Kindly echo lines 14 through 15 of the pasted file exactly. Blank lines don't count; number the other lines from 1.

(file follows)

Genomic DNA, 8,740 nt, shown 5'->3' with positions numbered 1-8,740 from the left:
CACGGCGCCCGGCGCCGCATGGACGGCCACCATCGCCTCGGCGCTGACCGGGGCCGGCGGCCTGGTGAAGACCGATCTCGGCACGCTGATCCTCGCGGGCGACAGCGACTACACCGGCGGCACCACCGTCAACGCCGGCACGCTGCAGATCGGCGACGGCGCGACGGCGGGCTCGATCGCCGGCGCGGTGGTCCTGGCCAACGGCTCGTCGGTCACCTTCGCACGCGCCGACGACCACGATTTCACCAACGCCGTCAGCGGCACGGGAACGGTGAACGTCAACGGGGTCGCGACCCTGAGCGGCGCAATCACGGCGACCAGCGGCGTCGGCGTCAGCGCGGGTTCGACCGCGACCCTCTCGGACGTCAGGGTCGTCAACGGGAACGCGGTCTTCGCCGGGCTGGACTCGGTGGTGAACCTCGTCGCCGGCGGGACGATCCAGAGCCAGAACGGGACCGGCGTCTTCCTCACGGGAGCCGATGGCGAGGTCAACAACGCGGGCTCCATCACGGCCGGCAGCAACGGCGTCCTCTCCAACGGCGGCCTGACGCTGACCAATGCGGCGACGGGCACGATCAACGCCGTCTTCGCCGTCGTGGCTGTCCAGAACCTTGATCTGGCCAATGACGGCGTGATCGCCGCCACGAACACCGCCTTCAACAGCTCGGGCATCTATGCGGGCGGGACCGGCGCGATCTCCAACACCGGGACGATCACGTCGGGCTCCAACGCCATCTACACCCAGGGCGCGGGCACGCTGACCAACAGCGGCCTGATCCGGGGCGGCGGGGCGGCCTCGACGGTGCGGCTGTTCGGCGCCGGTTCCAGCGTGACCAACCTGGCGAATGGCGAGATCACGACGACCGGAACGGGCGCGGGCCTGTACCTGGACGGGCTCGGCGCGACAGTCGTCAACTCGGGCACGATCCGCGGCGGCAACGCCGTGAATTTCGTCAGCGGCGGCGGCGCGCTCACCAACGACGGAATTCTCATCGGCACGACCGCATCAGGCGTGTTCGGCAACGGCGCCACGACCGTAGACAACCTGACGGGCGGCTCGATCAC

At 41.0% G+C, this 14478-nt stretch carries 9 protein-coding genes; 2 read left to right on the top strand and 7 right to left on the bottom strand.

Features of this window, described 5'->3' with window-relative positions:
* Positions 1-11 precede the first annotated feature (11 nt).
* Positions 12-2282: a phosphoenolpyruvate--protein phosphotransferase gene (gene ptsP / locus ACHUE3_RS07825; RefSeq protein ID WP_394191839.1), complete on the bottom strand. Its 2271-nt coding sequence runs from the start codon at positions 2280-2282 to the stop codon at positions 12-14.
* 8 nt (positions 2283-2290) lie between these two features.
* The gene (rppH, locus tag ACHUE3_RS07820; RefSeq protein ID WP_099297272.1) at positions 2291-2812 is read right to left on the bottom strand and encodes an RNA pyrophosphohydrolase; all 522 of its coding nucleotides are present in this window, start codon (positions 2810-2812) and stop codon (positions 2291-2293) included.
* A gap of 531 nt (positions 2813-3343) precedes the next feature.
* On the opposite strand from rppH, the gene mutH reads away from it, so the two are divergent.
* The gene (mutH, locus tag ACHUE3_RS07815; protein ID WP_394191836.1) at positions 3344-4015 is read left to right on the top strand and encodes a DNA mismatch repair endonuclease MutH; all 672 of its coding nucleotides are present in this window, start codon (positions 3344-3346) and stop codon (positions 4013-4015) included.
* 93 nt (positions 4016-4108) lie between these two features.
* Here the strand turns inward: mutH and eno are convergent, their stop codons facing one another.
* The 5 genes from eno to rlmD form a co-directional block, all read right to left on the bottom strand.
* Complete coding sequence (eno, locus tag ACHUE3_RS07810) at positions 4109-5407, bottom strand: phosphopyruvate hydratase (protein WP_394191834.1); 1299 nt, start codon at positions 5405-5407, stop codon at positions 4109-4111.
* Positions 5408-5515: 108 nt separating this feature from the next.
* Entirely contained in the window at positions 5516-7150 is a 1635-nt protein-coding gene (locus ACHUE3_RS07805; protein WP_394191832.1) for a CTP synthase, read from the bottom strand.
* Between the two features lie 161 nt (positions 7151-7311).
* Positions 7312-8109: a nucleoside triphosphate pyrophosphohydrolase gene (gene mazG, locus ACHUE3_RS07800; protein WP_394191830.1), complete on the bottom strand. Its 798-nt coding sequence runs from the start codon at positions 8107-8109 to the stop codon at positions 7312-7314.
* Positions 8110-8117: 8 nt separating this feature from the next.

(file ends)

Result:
* The 5 genes from eno to rlmD form a co-directional block, all read right to left on the bottom strand.
* Complete coding sequence (eno, locus tag ACHUE3_RS07810) at positions 4109-5407, bottom strand: phosphopyruvate hydratase (protein WP_394191834.1); 1299 nt, start codon at positions 5405-5407, stop codon at positions 4109-4111.